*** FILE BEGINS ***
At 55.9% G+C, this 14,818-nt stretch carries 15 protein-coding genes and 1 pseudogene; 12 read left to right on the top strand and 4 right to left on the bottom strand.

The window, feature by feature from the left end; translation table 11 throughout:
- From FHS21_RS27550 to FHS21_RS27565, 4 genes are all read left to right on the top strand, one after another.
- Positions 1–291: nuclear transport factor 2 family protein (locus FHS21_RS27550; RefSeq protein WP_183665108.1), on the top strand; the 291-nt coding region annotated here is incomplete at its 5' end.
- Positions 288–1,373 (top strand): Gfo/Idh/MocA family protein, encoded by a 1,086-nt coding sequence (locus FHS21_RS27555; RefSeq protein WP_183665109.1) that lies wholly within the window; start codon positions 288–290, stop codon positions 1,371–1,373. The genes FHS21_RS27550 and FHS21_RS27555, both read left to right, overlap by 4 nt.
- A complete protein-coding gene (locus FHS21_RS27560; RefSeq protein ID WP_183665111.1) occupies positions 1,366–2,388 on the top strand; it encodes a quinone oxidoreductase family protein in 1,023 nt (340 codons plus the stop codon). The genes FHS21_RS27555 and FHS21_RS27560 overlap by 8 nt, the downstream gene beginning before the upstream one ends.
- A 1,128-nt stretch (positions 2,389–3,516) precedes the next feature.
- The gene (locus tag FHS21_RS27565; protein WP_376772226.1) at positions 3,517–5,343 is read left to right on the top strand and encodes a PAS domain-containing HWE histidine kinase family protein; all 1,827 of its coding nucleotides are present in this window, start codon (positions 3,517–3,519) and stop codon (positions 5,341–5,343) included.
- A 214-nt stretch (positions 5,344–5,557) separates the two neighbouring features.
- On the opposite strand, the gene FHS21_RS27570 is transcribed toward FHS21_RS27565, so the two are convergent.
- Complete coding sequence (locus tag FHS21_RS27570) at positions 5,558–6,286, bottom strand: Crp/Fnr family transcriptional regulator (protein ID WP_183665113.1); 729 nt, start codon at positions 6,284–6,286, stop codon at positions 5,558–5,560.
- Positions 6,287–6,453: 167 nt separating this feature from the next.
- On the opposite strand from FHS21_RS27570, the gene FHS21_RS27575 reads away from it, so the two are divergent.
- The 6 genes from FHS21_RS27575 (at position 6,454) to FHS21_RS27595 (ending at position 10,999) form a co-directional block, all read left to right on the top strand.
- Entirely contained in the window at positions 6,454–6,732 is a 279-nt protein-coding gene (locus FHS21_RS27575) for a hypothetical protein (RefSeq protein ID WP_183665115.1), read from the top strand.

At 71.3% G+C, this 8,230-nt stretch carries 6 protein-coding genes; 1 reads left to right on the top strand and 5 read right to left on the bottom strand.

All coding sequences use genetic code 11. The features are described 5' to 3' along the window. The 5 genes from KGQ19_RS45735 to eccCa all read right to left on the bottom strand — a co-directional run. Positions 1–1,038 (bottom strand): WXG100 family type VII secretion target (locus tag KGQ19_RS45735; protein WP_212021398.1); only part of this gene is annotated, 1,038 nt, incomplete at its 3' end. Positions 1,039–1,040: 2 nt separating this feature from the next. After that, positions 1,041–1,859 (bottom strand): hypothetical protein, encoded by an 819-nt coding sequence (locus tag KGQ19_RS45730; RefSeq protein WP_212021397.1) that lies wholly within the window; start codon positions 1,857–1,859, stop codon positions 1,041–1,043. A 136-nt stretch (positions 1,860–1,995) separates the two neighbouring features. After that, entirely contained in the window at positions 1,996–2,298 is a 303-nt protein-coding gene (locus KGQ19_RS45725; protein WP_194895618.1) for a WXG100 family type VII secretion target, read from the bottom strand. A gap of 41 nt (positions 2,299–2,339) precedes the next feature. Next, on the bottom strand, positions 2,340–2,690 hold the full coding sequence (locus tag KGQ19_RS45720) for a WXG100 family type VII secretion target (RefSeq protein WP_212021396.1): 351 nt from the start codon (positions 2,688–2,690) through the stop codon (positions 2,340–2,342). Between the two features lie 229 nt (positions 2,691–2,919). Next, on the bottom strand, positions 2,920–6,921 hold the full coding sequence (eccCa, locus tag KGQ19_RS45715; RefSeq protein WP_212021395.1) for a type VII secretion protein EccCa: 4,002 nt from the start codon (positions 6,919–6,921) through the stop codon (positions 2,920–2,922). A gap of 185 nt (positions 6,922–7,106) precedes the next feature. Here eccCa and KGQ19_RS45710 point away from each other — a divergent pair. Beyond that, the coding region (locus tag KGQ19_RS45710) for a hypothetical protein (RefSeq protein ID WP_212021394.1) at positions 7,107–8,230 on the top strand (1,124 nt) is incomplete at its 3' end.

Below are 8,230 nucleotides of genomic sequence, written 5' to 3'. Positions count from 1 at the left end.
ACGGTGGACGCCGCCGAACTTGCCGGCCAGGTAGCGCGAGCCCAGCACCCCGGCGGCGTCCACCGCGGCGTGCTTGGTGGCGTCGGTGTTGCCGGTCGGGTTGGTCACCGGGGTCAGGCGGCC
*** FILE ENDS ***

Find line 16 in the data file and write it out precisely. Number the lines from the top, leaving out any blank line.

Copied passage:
At 71.3% G+C, this 8,230-nt stretch carries 6 protein-coding genes; 1 reads left to right on the top strand and 5 read right to left on the bottom strand.